October 11th marks National Coming Out Day (NCOD), a significant date in the ever-growing LGBT calendar of awareness events. The day does what it says on the tin, aiming to celebrate and draw attention to the experience of coming out which has become a 'rite of passage' for many (but not all) LGBT people.
So why is this day an event that should be celebrated and promoted? Firstly, because it draws attention to the global inequalities many LGBT people still face, particularly in countries less progressive than the UK. For some people, coming out isn't an option and will never be a reality.
Further to this, NCOD highlights the societal intolerance that still exists towards LGBT people, even those who live in more progressive societies.
For people like myself, homophobia is still a part of everyday life and manifests itself in a number of ways. This makes the process of coming out ever-testing for gay people, particularly for young gay people or those from certain cultural backgrounds.
And let's not forget that, even for those who have 'come out' officially to family and friends, the process of coming out never stops throughout their lifetimes. There are always new people to meet, new places to work and new networks to establish, all of which demand your coming out time and time again.
Another benefit of NCOD is that, in many ways, it offers help to those who are scared to accept their minority status sexuality or gender identity.
My little way of contributing is to put a video on my LGBT YouTube channel, telling my personal story and offering support to those who wish to email me. And I'm just one small voice amongst millions of individuals, groups and services who are doing the same - and that's great.
For some, NCOD can even be a celebration; a time for them to reminisce on the personal struggles they may have had to overcome in order to be their 'true' selves. For others it's a time to celebrate the progress our society has made in terms of LGBT rights; to rejoice in the fact that it is much easier to come out now than it ever has been in recent history.
So what are the drawbacks of NCOD? If it's a day where the LGBT community stretches out its hand to those who are suffering in silence, surely there are no grounds to critique it.
Unfortunately, I've found a few.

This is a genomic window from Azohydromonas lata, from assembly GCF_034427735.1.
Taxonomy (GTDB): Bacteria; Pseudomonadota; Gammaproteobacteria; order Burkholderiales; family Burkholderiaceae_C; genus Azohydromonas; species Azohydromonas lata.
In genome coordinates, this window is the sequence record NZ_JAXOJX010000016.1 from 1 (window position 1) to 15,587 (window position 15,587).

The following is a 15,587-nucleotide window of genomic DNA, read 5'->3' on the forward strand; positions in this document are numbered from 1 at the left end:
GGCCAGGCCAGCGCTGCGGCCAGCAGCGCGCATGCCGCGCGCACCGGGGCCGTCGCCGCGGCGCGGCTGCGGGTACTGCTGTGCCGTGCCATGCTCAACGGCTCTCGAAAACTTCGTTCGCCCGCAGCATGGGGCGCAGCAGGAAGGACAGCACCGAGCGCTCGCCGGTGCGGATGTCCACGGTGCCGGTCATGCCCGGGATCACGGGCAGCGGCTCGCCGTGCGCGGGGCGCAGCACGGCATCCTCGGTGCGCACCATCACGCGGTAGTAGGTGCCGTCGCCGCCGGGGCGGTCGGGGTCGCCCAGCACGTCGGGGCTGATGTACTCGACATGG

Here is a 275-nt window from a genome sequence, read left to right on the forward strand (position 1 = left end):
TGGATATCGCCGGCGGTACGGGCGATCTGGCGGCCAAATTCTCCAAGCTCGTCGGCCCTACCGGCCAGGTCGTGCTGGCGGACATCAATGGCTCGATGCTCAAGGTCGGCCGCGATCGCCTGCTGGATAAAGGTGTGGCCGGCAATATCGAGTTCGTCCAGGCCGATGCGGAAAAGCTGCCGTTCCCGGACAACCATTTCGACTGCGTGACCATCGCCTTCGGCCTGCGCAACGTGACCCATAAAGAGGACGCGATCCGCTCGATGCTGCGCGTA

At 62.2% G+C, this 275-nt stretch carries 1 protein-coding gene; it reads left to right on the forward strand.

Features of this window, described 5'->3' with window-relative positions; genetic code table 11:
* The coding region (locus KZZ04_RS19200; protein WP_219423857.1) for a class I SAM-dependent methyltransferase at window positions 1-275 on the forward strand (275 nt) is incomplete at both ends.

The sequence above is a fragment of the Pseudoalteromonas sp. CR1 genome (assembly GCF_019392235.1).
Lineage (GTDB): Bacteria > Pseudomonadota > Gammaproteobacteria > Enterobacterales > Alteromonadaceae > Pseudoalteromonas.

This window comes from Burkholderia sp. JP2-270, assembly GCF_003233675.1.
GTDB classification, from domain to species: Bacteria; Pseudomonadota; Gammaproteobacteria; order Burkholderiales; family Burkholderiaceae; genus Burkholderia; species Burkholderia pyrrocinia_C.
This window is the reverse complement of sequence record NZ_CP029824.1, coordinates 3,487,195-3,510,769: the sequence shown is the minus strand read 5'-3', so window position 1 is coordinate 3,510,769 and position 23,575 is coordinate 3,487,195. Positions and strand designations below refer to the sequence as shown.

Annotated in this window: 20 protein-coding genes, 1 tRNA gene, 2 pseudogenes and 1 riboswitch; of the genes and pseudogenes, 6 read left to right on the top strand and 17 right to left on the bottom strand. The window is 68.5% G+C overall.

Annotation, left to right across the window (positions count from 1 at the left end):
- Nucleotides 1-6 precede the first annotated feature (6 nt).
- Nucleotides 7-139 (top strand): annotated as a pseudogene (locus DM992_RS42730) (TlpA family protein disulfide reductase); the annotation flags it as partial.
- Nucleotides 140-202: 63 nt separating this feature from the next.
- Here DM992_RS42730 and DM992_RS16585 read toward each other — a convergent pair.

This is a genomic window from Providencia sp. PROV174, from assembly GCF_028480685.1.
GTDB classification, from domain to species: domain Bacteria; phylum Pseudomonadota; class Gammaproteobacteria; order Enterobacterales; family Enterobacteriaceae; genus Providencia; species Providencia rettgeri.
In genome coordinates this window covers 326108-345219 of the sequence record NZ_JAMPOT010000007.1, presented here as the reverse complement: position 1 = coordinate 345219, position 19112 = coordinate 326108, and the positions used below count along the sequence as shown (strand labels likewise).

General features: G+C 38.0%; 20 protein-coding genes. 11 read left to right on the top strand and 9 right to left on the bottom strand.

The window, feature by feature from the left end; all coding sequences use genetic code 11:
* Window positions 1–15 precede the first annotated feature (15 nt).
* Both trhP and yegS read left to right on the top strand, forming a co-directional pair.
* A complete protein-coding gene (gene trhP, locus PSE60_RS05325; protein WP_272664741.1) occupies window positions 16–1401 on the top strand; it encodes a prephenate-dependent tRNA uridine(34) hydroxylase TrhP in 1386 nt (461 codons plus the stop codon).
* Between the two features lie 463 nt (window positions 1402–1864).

A strong memory I have of witnessing the promotion of this strange day whilst being 'in the closet' was seeing an image of a rainbow shared online with the strapline: "come out, come out wherever you are!"
I found this unnerving. It was like I was being pushed to come out against my will; as if a gay army were lurking in the shadows of everyday life waiting to 'out' me. It didn't feel supportive and it didn't feel comforting.
Although NCOD is a great way to draw attention to serious issues, the LGBT community must be careful not to alienate its more introverted invisible members.
Coming out is still marketed as a glittering array of rainbows, hedonism and extroversion. Such marketing can serve as a deterrent to many gay people who just want to fit in with wider, dare I say it, heteronormative society.
Yes, you can argue this is boring and goes against the 'solidarity in segregation' mantra that many people in the LGBT community strive to uphold, but LGBT groups need to recognise that they lose out on the support of many members and allies due to their forceful agenda of remaining a segregated and marginalised part of society.
In light of such drawbacks, however, the existence of NCOD emphasises the most pressing issue that the LGBT community - and society at large - continues to face: that people still have to 'come out'.
The fact that this day is still needed speaks volumes. It's 2016 yet millions of LGBT people are still having to endure the disturbing reality of having to declare themselves L, G, B, T or beyond.
For me, coming out was a spectacular ordeal of smoke and mirrors, where society fooled me into thinking that I would be better off remaining in the closet. Thankfully I found the strength to turn on the lights and see that coming out, if you'll pardon the gay cliché, is just like the Wizard of Oz.
That big scary monster you fear for so long actually turns out to be nothing more than an old man pulling strings behind a curtain (metaphorically speaking, of course).
There is no old man. You will not find him.
So if you're LGBT and intimidated by this day that urges you to come out sooner rather than later, try not to take it too seriously. You should only come out when you feel the time is right for you.
That said, don't waste time. We don't have nearly enough of it.
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